The need to secure new and increasingly complex supplier ecosystems in the digital age is rapidly rising up the agenda of CEOs around the globe. Since the beginning of the global pandemic, supply chain risk has risen to become one of the top four growth risks facing today’s organizations, as noted in the KPMG 2021 CEO Outlook Pulse Survey.
Make no mistake — traditional approaches to third party assurance are no longer fit for purpose in today’s new reality. While third party risk management, monitoring and innovation will not be new to your organization; a sharp focus on emerging threats amid accelerating digital transformation, cloud adoption, software-defined infrastructure and new models of working has become critical.
The pandemic has brought into stark relief the need for complex digitally enabled ecosystems that will reliably and securely meet ever-evolving customer and business demands. Our thinking must evolve to match today’s incredibly fast-paced, connected and rapidly changing world.
Organizations once concerned with merely managing third parties are now working in a vast new risk-charged world — managing fourth, fifth and even sixth parties. These parties include a mix of cloud and IT providers, partners and affiliates that define today’s modern extended enterprise.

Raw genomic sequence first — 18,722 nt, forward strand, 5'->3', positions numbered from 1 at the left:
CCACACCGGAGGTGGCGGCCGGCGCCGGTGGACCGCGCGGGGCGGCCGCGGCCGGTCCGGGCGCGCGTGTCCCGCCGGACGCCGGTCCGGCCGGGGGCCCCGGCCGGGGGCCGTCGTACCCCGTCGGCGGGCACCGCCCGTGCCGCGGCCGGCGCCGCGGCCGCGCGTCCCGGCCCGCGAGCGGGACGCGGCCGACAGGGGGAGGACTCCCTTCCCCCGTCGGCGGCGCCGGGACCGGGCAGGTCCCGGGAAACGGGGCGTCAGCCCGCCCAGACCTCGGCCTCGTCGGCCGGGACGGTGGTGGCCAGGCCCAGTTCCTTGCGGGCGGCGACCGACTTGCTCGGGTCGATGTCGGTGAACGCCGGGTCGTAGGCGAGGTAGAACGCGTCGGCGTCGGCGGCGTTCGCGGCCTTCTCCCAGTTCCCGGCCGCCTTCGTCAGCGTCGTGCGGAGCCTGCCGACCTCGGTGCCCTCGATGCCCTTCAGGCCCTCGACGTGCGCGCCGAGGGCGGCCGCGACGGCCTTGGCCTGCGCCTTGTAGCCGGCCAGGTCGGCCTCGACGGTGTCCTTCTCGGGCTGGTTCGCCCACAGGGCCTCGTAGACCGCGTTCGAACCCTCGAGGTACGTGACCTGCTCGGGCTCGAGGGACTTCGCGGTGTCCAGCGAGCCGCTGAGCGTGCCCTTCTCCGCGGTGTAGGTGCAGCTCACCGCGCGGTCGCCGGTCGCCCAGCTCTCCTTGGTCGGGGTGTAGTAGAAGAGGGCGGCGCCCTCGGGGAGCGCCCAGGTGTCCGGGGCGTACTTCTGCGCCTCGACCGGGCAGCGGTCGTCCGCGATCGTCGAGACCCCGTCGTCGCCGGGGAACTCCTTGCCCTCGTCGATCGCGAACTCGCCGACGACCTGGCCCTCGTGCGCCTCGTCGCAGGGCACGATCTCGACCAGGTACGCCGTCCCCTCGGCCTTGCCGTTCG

The new reality pushes the boundaries and pace of digital transformation. Unlocking new ways to enhance supply chain capabilities and security in the digital era will likely spell the difference between success and failure.
Closing the door to open innovation threats
Understanding and effectively managing the third-party ecosystems supporting today’s businesses has become more challenging than ever amid the rapid proliferation of new, digitally enabled, open innovation models.
KPMG professionals are seeing back doors being written into critical commercial and open-source software that, once embedded, unlock dangerous opportunities for bad actors to deploy malware into otherwise secure infrastructures. Those back doors can lie dormant, appearing benign, until activated by an attacker. Polymorphic malware that changes its identity features to evade detection, typically introduced by a subverted security or management tool, can quickly undermine even the most hardened security environment.
To compound that challenge, gaining clear visibility into today’s increasingly broad and complex supply chains via legacy third party risk management is becoming extremely difficult.